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The Big Debate: What is a Robot?

There is a big debate at the moment about what defines a robot. How automated and programmable must something be to fit within the “robot” category? Is a washing machine a robot? What about an automatic door? Or what about this Frozen Yoghurt machine?

When you hear the word “robot”, the first thing that probably comes to mind is an image of something off iRobot or another popular feature film; something humanoid with its own intelligence. Although these types of robots do exist, there are also autonomous drones, Vacuum cleaning robots and self-driving cars. A robot can be a lot of things these days, and the main point of them is to do things that humans can’t, so often being shaped like a human is the exact opposite of what is needed.

With so many different types of robot, how do you define exactly what one is? Engineers agree that it’s a physical thing, but still if you ask three roboticists to define a robot you’ll get three different answers. This isn’t just semantics either; thinking about what a robot really is has implications for how humanity deals with the unfolding future of the technology.

Think about a car, one driven by a human driver and the other is autonomous, starting up, navigating obstacles, and braking all on its own. Are these both robots? Nope. Some say that robots must be able to make decisions. It is a thinking agent that senses and interacts with its world. This means that intelligence is a core component of what makes a robot a robot and not a wind-up toy.

But just how intelligent does a machine have to be to qualify as a robot? Kate Darling, a roboticist at the MIT Media Lab, says “My definition of a robot, given that there is no very good universal definition, would probably be a physical machine that’s usually programmable by a computer that can execute tasks autonomously or automatically by itself,” whereas Hanumant Singh, a roboticist at North-eastern University, says a robot is “a system that exhibits ‘complex’ behaviour and includes sensing and actuation.” So, Mr Singh’s definition doesn’t mention anything about autonomy.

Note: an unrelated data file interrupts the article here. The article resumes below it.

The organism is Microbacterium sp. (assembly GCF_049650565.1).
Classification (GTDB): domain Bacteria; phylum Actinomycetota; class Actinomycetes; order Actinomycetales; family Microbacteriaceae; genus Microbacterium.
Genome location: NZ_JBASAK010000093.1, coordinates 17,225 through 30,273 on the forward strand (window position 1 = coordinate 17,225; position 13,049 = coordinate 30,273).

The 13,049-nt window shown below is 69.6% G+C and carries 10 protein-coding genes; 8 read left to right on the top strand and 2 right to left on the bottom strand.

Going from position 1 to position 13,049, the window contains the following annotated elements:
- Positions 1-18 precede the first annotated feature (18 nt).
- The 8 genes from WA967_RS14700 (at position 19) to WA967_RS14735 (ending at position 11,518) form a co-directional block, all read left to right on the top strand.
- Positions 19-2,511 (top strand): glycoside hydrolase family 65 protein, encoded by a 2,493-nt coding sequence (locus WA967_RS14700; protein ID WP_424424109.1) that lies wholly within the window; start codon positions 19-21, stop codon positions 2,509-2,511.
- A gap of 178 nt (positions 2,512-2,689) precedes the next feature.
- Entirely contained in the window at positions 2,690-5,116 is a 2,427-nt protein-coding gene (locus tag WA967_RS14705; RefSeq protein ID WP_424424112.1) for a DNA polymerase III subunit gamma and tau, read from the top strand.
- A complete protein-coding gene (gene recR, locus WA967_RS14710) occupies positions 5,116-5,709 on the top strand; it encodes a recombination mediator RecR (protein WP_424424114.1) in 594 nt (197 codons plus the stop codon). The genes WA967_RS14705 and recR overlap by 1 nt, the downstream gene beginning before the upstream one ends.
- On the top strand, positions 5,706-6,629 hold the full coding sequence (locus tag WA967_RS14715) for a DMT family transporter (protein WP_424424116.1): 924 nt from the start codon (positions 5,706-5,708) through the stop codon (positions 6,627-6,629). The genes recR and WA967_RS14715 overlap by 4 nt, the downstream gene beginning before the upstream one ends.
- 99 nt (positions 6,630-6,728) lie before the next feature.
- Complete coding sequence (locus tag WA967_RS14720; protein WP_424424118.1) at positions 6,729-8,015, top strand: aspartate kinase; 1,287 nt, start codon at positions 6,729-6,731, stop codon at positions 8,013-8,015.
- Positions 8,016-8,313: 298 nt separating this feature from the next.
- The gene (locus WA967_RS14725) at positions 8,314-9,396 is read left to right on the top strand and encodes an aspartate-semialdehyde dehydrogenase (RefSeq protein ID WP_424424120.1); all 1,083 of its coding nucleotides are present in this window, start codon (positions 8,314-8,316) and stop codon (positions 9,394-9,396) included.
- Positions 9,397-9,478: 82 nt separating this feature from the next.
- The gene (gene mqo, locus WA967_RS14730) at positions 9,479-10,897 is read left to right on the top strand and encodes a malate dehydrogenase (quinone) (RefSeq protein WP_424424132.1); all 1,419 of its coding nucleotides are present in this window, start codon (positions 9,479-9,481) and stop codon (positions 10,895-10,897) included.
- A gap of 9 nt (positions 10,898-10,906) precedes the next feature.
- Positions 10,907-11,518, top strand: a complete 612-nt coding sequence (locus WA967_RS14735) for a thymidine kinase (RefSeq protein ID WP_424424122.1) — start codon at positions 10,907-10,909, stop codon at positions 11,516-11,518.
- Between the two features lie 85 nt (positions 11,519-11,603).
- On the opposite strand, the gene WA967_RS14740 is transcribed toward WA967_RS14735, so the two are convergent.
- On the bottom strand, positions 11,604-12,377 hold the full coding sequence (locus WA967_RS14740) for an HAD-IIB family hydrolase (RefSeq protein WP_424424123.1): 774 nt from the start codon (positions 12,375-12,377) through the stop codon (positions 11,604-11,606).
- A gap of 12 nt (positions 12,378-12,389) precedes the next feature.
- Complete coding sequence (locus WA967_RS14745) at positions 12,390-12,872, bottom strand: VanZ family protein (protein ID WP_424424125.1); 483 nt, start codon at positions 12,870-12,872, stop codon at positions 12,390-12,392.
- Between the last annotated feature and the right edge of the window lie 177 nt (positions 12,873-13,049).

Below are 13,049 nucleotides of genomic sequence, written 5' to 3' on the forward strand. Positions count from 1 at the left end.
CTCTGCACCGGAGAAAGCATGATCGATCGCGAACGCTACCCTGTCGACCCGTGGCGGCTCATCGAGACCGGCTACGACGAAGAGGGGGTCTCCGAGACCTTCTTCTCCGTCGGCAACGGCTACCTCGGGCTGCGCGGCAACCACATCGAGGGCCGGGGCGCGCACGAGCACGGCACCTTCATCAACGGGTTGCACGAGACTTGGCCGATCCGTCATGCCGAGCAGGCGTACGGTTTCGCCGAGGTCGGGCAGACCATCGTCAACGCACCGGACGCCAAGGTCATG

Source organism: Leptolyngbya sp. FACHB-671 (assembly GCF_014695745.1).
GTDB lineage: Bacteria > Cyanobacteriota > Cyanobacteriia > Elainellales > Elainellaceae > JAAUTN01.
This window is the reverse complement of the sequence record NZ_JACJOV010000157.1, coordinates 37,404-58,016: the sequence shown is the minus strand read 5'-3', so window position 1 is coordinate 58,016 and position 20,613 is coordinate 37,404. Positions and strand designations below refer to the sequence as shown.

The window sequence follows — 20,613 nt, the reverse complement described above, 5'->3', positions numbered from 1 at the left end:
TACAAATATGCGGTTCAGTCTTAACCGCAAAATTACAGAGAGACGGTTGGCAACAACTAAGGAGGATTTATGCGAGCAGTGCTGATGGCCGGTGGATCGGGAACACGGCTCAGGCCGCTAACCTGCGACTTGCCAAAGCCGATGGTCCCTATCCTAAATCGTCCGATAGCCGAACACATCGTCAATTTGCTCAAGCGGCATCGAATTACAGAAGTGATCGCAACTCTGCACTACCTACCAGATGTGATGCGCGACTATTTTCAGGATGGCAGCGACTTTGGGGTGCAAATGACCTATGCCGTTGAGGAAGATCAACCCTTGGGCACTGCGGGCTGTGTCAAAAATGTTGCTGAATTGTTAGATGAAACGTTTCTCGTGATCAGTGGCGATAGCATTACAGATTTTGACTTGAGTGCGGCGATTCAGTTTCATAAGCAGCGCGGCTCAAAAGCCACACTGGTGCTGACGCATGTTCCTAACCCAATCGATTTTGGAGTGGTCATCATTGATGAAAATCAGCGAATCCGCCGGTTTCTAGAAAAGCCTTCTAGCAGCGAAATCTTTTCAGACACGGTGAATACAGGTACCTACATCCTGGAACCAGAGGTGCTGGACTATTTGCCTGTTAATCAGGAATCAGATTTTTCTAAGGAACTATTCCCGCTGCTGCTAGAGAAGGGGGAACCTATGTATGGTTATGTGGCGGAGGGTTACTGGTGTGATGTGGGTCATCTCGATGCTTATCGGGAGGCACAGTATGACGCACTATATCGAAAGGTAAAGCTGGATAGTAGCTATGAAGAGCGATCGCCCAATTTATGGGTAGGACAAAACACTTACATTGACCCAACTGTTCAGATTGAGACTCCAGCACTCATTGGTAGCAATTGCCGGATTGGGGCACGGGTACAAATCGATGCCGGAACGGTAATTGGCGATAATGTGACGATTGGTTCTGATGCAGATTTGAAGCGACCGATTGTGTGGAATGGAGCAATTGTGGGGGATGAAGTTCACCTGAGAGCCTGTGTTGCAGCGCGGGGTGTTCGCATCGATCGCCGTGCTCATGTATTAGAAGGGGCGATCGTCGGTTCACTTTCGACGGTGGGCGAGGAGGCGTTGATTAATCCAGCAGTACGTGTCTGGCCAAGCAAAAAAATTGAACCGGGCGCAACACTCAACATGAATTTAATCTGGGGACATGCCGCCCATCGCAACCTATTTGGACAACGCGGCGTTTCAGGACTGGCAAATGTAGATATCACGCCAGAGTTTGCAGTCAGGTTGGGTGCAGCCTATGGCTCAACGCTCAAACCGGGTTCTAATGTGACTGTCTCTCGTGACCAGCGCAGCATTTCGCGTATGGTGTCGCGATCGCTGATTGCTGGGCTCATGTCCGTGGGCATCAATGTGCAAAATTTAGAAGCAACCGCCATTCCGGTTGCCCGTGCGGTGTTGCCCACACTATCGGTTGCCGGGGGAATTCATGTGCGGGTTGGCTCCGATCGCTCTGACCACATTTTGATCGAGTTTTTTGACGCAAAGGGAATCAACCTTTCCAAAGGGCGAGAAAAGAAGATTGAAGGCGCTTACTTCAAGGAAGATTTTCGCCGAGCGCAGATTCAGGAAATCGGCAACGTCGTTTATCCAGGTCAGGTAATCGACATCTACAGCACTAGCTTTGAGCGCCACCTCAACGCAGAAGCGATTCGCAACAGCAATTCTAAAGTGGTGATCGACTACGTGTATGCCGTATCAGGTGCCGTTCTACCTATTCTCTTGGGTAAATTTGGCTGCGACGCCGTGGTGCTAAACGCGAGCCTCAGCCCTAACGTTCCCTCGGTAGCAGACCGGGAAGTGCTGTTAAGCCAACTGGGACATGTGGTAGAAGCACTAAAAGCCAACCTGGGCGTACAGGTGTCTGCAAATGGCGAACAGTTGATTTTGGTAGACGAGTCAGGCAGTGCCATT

If a machine is autonomous, its more than likely that it is a robot but there are different degrees of autonomous intelligence. It’s simple enough to program a machine to respond to a single input with a single output, but as algorithms improve, robots will respond to their environments in ways that humans didn’t necessarily teach them too. And this kind of intelligence is the type that will get robots driving us around, helping the elderly, and keeping us company.

New think robots are more aware and sensitive to its users needs. This responsive type of robot will react differently once corrected by the user; they not only respond to users but anticipate them. This nuance is important, because robot is a powerful word. It is something that generates attention, fascination, and fear all at once.

For that matter, “robot” is certainly a simpler title than “physically embodied artificially intelligent agent”, but a robot is a machine that senses and acts on its world.

Active8 Robots works with multiple robotics manufacturers as we recognise that no two robots are the same.